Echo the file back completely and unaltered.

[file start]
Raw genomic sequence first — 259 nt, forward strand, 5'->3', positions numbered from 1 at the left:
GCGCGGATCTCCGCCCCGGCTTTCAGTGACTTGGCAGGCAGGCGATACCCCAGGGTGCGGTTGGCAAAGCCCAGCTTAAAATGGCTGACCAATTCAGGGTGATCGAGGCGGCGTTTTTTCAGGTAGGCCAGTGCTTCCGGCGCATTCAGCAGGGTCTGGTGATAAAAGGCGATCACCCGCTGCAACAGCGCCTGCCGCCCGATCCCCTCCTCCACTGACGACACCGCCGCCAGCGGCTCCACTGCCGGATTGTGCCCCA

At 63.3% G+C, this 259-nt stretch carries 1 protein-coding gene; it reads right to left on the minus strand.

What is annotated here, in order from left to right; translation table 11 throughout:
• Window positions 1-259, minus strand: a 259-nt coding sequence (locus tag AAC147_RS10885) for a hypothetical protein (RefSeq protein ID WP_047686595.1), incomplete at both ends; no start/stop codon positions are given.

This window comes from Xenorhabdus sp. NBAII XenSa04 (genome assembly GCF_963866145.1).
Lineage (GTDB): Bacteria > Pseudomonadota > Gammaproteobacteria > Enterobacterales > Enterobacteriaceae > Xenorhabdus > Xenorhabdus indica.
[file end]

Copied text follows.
Raw genomic sequence first — 259 nt, forward strand, 5'->3', positions numbered from 1 at the left:
GCGCGGATCTCCGCCCCGGCTTTCAGTGACTTGGCAGGCAGGCGATACCCCAGGGTGCGGTTGGCAAAGCCCAGCTTAAAATGGCTGACCAATTCAGGGTGATCGAGGCGGCGTTTTTTCAGGTAGGCCAGTGCTTCCGGCGCATTCAGCAGGGTCTGGTGATAAAAGGCGATCACCCGCTGCAACAGCGCCTGCCGCCCGATCCCCTCCTCCACTGACGACACCGCCGCCAGCGGCTCCACTGCCGGATTGTGCCCCA

At 63.3% G+C, this 259-nt stretch carries 1 protein-coding gene; it reads right to left on the minus strand.

What is annotated here, in order from left to right; translation table 11 throughout:
• Window positions 1-259, minus strand: a 259-nt coding sequence (locus tag AAC147_RS10885) for a hypothetical protein (RefSeq protein ID WP_047686595.1), incomplete at both ends; no start/stop codon positions are given.

This window comes from Xenorhabdus sp. NBAII XenSa04 (genome assembly GCF_963866145.1).
Lineage (GTDB): Bacteria > Pseudomonadota > Gammaproteobacteria > Enterobacterales > Enterobacteriaceae > Xenorhabdus > Xenorhabdus indica.